Fr. José Mario Nieto Restrepo uses his photography skills to teach theological lessons. (Photos courtesy of Fr. José Mario Nieto Restrepo)

By the very nature of his priesthood, Fr. José Mario Nieto Restrepo, associate pastor of four Racine parishes, deals with the divine and heavenly realm. He also has a photography hobby that seems to blend the ethereal into faith and life lessons.

Since the pandemic began in 2020, Fr. Restrepo has posted photos on Facebook he has taken of wildlife, or astrophotos consisting of various nebulae, planets and stars. He utilizes these opportunities to share the ways faith aligns with science. He eventually hopes to develop a virtual space that might be useful for those interested in integrating science with their faith journey.

Since he was a little boy, he was interested in astronomy and science. His dad was a mathematician and Fr. Restrepo embraced his love for science by majoring in engineering in college. Over time, he discovered photography was a great means to share his interests in the natural sciences and amalgamate them into discussions of faith.

“In terms of astrophotography, I find it especially exciting since a photo of a galaxy or nebula is a trip to the past,” he said. “All that light that can be gathered from a star, galaxy or nebula has been traveling for a long time and what we see is how it looked many years ago.”

A native of Cereté, Columbia, Fr. Restrepo was ordained May 17, 2014, in Milwaukee and has served in Racine since 2021.

Fr. Restrepo is the associate pastor at St. Patrick, St. Edward and St. Richard parishes. This summer, he received an additional assignment to serve Sacred Heart Parish as a shared associate pastor. He is a member of the Community of Saint Paul; its community house is in Racine, so he has been involved with the Racine community since 2009, when he came to study at Saint Francis de Sales Seminary.

While Fr. Restrepo’s photos appear to have been taken on a wildlife safari or by utilizing massive telescopes at an observatory, he snaps most of his wildlife photos in Wisconsin and he takes the astrophotos in his backyard with his telescope.

“Most of the wildlife pictures are from Lincoln and Colonial parks in Racine,” he said. “You would be surprised by the variety of birds that migrate through Wisconsin and all the birds that stay during the winter. Racine has a great combination of being close to the lake and plenty of wooded areas around the Root River.”

In addition to his postings on Facebook, Fr. Restrepo also offers lectures and retreats that complement his work and he said that each has two main objectives. The first disseminates information about the natural world from where we all get to know creation.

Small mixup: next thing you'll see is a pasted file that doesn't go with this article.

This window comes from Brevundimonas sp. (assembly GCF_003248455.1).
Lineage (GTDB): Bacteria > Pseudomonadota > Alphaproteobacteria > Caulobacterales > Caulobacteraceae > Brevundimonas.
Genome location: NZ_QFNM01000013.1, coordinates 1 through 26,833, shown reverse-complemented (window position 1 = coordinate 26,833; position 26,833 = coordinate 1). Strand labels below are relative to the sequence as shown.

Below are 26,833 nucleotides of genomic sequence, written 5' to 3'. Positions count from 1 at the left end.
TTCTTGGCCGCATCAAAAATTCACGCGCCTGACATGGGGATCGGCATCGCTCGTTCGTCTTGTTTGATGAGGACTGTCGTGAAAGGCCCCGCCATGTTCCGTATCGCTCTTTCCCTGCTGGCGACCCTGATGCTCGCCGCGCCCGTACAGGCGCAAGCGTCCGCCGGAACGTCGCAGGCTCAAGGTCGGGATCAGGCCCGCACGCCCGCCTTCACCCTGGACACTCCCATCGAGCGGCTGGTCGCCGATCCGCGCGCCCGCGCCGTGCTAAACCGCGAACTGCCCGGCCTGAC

“What is very important as a part of this is to create consciousness about the responsibility we have as stewards of creation. I often share posts with a picture of a bird and how light pollution or deforestation is impacting and reducing its population,” he said. “Pope Francis especially reminds us of this responsibility that we have in his encyclical letter Laudato Si’. And not only that but acknowledging the responsibility we have also helps us understand how caring for the environment, nature and resources in general is indeed an act of social justice.”

According to Fr. Restrepo, the other objective is more devotional. He appreciates contemplation as a form of prayer, and he finds that others share a similar experience.

“Like in Psalm 19:1 ‘The heavens are recounting God’s glory, and the firmament is declaring the work of his hands,’” he explained. “When contemplating the stars, galaxies and nebulae, I can easily relate to the psalmist’s inspiration.”

Some believe integrating the Catholic faith and science is not compatible, but Fr. Restrepo disagrees. In the beginning, he thought some reconciliation was needed when dealing with the two, but he now realizes that is unnecessary.

“When we talk about reconciliation, we are talking about two opposites or at least two parts that need to give up something to create harmony. I now consider there to be integration,” he said. “We often have faith and science as opposites, or we just offer a contrast like they are independent or deal with unrelated issues, such as the famous sentence: science explains the how and faith the why.”

He explained integration is more of a dialogue that understands the contribution of each about the same issue and requires that we approach faith and science with humility and without fear.

“Integration also requires that we avoid the antagonizing or the use of one to prove/disprove the other and that we understand that the Church is not at war with the world,” said Fr. Restrepo. “Gaudium et Spes says that ‘if methodical investigation within every branch of learning is carried out in a genuinely scientific manner and in accord with moral norms, it never truly conflicts with faith, for earthly matters and the concerns of faith derive from the same God.’” (GS 36)

Fr. Restrepo hopes that through his photos, viewers will contemplate and appreciate creation.

“There is beauty in our world and the more we understand our responsibility toward it, the more we will enjoy and encounter God in the beauty of creation,” he said.